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Campus Life

Stony Brook University President Samuel Stanley, second from left, joins other honored guests to cut the ribbon unveiling the new Computer Science building. Photo by Rachel Siford

By Rachel Siford

There’s a new big building on the Stony Brook University campus.

Stony Brook’s new 70,000-square-foot Computer Science building had its grand opening ceremony on Wednesday, July 1, and North Shore leaders had a lot of hope for the future within those walls. The new facility cost $41 million and has 18 research labs along with classrooms and offices for professors.

Stony Brook’s computer science program is currently ranked eighth in the country for graduate programs. It was a ranking that several leaders said should improve with help from the new facility.

“The computer science department deserves a place to really showcase our facilities and to match the great people inside them,” said Samuel L. Stanley Jr., Stony Brook University president at the ceremony.

The new building is located next to Roth Pond and will start holding classes in the fall. Speakers, including Senator Kenneth P. LaValle (R-Port Jefferson) and Chairman of the Computer Science Department of 17 years Arie Kaufman, participated in the ribbon-cutting ceremony.

“Today is a very happy day for computer science,” Kaufman said. “This might be the happiest day in the 46 years of the computer science department.”

Various demos were set up around the three-story building. The Immersive Head Monitoring Displays demo allowed attendees to put on virtual reality goggles to tour the building virtually.

The virtual colonoscopy — invented by Kaufman — was also showcased to show how it could identify with 100 percent accuracy if a patient has a tumor without going through the invasive procedure. It has been licensed, FDA approved and commercialized.

LaValle added that his goal was to get the program from eighth to first place, and the way to do that was to have state-of-the-art equipment for students to use.

“As the country and the world evolve into a high-tech economy and lifestyle, this state-of-the-art facility will ensure that Stony Brook University students and researchers have access to the newest technologies while reaffirming the university’s leadership role as a nationally ranked computer sciences center,” said LaValle.

The newest building has five centers: National Security Institute, Center for Mobile Computing, Center for Smart Energy, Center for Dynamic Data Analysis and Center for Visual Computing. Another demo shown at the opening was the Internet of Things, which predicted that by 2020 everyone would have at least five smart devices on them, like cell phones, watches and tablets.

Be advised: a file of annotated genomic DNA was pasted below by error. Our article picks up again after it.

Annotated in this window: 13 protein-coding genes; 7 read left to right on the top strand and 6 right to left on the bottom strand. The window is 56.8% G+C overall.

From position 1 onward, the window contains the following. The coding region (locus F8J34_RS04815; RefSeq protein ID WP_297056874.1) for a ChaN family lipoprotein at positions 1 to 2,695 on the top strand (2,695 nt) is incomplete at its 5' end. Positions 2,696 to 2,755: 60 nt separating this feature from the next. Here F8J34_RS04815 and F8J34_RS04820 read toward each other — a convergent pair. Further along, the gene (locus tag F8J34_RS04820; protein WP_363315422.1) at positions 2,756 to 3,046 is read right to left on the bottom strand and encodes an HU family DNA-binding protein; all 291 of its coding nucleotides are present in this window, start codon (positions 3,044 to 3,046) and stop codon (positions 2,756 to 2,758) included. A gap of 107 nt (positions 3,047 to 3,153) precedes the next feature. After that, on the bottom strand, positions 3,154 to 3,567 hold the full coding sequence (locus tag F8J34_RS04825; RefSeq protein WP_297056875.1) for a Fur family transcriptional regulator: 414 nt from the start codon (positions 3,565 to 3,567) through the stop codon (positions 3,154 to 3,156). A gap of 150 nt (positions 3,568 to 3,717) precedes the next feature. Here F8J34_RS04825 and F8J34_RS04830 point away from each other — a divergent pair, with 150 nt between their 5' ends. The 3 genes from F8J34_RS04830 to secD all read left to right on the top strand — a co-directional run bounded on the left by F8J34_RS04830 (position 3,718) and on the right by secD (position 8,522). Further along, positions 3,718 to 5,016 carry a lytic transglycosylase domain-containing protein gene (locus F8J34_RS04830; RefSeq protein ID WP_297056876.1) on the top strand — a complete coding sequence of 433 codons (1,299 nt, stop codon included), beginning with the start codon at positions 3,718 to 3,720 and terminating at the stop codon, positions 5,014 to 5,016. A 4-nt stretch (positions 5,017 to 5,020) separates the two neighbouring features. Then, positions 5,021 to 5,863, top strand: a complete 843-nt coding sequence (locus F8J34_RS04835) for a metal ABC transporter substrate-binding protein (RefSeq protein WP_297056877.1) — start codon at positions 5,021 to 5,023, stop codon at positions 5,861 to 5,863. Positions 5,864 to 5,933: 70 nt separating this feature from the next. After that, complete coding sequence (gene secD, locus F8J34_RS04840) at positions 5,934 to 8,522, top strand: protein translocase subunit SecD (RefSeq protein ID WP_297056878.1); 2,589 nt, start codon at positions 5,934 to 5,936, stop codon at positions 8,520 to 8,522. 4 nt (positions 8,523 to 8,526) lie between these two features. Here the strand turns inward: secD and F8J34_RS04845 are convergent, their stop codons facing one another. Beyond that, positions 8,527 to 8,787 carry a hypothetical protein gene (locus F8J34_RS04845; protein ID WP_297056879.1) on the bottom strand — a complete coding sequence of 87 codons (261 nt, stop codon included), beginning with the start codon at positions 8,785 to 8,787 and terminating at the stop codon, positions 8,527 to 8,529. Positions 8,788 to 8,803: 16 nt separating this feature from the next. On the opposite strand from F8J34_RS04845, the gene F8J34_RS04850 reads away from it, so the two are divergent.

The Department of Computer Science at Stony Brook is even starting to research how to protect people if someone’s smart device is stolen and how to limit how much information can be extracted from it.

Looking ahead, Stanley said the university would explore ways to establish a five-year capital plan to seek more ways to fund new buildings on campus.

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It was sink or swim for scores of Stony Brook students as they broke from studying to blow off steam.

Roth Pond, a 200-yard body of water in the middle of campus, is usually nothing more than a scenic spot to pass between classes. But on Friday, it became a hotbed of activity for the 26th annual Roth Pond Regatta, where students floated themselves along in makeshift boats constructed of nothing more than cardboard, duct tape and paint.

The event started in 1989 on the campus as a means for the students to break from the stress of finals season. Each year since, students have built boats to float anywhere from one to four people across the pond in the high-spirited and festive competition before exams engulf the campus.

This year’s theme was mainstream fantasy, and the floats reflected just that. The floating vessels were made of simple everyday products, but the end products ranged anywhere from nostalgic shout-outs, to mock creatures plucked out of fantasyland. Students crafted boats like the Pirates of the Caribbean’s Black Pearl, the genie from Aladdin and even a Space Jam float with a cardboard Michael Jordan reaching for a long dunk at the watercraft’s front side.

Senior Kareem Ibrahem joined his classmates as he got ready to launch his own sleek ship — a mishmash of duct tape and cardboard with a giraffe’s head dangling atop a long cardboard neck. Friends were asking him the name of his vessel.

“Don’t sink about it,” he said with an ear-to-ear grin.

The event was hosted by the Undergraduate Student Government and included students from various student organizations, administrative departments and alumni.

This version corrects a typo in the description of the Space Jam boat.